Data from: Using digital soil maps to infer edaphic affinities of plant species in Amazonia: problems and prospects
Moulatlet, Gabriel Massaine et al. (2017), Data from: Using digital soil maps to infer edaphic affinities of plant species in Amazonia: problems and prospects, Dryad, Dataset, https://doi.org/10.5061/dryad.jm00k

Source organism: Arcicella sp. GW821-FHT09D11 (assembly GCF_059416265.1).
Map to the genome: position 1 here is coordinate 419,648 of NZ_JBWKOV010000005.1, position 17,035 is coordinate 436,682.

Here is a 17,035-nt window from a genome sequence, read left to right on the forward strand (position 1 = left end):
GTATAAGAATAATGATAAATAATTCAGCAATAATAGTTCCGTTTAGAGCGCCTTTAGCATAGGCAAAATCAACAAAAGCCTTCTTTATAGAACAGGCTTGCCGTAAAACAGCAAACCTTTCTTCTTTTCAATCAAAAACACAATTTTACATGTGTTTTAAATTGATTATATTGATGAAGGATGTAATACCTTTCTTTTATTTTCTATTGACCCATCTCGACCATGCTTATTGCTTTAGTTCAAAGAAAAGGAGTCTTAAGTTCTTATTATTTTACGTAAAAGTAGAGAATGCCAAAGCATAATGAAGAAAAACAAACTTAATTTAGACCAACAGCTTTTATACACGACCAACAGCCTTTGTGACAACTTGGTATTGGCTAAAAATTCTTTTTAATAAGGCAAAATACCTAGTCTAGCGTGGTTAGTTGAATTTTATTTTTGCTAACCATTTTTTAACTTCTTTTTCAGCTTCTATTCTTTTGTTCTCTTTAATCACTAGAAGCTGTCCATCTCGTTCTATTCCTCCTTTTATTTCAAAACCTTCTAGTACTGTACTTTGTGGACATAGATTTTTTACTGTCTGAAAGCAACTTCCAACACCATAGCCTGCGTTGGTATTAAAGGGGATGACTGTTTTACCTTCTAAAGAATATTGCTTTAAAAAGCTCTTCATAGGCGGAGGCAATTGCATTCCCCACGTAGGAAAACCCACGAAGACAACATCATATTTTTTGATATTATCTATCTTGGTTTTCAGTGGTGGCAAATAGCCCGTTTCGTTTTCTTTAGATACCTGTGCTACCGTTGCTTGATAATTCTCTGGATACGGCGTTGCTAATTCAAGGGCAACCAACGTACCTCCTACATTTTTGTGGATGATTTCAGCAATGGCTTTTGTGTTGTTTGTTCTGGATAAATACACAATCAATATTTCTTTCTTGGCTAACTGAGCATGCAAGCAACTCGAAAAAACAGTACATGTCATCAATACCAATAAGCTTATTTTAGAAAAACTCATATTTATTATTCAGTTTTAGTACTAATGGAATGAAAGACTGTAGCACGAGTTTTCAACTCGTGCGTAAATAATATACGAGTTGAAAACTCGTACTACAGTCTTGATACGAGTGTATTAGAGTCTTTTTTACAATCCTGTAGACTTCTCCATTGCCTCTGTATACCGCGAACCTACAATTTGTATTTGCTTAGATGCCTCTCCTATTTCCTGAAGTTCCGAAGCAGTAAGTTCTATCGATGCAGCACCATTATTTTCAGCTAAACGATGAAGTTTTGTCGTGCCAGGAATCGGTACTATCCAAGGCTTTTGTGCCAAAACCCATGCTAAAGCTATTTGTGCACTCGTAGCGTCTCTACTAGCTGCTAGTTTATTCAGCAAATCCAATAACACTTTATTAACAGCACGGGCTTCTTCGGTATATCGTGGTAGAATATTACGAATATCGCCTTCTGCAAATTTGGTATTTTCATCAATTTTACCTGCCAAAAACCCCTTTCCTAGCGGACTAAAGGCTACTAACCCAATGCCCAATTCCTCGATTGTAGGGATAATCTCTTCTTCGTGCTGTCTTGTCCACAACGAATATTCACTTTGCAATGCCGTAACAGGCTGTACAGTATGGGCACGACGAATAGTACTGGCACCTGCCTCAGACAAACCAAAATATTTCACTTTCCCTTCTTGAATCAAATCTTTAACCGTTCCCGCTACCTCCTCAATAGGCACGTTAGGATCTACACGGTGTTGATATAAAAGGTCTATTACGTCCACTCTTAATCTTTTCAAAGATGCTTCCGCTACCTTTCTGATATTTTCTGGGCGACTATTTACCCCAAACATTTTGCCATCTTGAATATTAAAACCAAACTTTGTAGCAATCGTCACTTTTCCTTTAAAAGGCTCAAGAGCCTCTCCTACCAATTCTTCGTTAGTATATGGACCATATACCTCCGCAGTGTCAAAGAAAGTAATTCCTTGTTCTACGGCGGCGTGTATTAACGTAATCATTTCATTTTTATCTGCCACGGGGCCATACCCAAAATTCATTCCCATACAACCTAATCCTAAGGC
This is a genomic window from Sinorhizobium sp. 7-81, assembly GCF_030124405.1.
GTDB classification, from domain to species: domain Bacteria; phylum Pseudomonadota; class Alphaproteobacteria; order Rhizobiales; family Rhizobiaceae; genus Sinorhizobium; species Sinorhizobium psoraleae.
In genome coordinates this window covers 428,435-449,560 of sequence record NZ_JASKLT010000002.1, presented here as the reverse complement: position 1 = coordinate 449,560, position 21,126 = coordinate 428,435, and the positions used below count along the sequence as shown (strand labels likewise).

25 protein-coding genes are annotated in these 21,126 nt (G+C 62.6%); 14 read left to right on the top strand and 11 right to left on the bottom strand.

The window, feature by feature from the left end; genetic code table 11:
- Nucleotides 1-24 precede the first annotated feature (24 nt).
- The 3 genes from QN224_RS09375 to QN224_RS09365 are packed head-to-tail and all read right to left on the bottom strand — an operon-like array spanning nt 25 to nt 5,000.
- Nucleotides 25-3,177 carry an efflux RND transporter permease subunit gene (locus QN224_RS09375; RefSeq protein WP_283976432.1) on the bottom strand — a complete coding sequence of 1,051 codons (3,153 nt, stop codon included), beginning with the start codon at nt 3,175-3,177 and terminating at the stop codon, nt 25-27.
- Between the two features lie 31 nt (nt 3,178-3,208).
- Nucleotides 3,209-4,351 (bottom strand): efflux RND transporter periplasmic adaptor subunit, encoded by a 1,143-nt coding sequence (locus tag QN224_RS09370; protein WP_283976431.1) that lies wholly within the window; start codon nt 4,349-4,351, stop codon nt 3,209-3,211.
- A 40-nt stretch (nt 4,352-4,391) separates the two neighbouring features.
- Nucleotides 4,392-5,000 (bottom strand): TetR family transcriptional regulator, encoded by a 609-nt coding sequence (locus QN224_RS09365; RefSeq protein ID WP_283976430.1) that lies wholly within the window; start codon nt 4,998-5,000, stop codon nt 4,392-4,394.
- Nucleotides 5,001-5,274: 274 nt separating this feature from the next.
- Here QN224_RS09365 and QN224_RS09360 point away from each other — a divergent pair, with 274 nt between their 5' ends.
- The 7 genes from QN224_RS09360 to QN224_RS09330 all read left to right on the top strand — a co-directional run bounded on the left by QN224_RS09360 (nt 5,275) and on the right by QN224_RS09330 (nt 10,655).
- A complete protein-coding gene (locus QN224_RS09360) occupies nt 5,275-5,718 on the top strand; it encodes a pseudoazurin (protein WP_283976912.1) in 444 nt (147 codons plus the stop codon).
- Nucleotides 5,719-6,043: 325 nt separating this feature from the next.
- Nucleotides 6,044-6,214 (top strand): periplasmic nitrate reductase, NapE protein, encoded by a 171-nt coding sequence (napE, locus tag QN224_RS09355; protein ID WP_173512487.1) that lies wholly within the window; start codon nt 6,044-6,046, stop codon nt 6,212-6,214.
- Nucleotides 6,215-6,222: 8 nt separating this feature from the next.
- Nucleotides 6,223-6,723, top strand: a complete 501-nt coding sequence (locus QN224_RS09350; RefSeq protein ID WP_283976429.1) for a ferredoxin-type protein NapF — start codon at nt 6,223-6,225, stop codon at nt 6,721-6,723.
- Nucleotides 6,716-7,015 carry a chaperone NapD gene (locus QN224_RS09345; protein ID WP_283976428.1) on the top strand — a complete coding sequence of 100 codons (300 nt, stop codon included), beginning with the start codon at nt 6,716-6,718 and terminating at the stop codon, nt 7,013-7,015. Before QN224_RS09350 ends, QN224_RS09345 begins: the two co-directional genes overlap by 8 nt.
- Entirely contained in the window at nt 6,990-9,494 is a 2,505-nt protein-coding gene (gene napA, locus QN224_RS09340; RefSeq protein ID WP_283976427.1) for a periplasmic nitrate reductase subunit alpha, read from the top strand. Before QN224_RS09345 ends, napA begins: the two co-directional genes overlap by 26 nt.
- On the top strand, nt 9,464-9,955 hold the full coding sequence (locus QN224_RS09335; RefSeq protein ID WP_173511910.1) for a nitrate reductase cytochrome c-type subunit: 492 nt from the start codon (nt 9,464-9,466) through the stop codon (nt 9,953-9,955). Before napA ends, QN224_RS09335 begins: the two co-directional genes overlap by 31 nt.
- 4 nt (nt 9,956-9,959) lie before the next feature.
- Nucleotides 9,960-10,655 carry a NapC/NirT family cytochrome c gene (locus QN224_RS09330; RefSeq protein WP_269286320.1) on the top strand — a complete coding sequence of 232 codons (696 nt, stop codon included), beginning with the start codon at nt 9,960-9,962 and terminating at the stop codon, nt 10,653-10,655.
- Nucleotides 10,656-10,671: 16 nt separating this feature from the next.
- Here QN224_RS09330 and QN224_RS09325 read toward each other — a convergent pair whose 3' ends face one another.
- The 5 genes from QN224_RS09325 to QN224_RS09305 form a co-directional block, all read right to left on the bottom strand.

Amazonia combines semi-continental size with difficult access, so both current ranges of species and their ability to cope with environmental change have to be inferred from sparse field data. Although efficient techniques for modeling species distributions on the basis of a small number of species occurrences exist, their success depends on the availability of relevant environmental data layers. Soil data are important in this context, because soil properties have been found to determine plant occurrence patterns in Amazonian lowlands at all spatial scales. Here we evaluate the potential for this purpose of three digital soil maps that are freely available online: SOTERLAC, HWSD, and SoilGrids. We first tested how well they reflect local soil cation concentration as documented with 1,500 widely distributed soil samples. We found that measured soil cation concentration differed by up to two orders of magnitude between sites mapped into the same soil class. The best map-based predictor of local soil cation concentration was obtained with a regression model combining soil classes from HWSD with cation exchange capacity (CEC) from SoilGrids. Next, we evaluated to what degree the known edaphic affinities of thirteen plant species (as documented with field data from 1,200 of the soil sample sites) can be inferred from the soil maps. The species segregated clearly along the soil cation concentration gradient in the field, but only partially along the model-estimated cation concentration gradient, and hardly at all along the mapped CEC gradient. The main problems reducing the predictive ability of the soil maps were insufficient spatial resolution and/or georeferencing errors combined with thematic inaccuracy and absence of the most relevant edaphic variables. Addressing these problems would provide better models of the edaphic environment for ecological studies in Amazonia.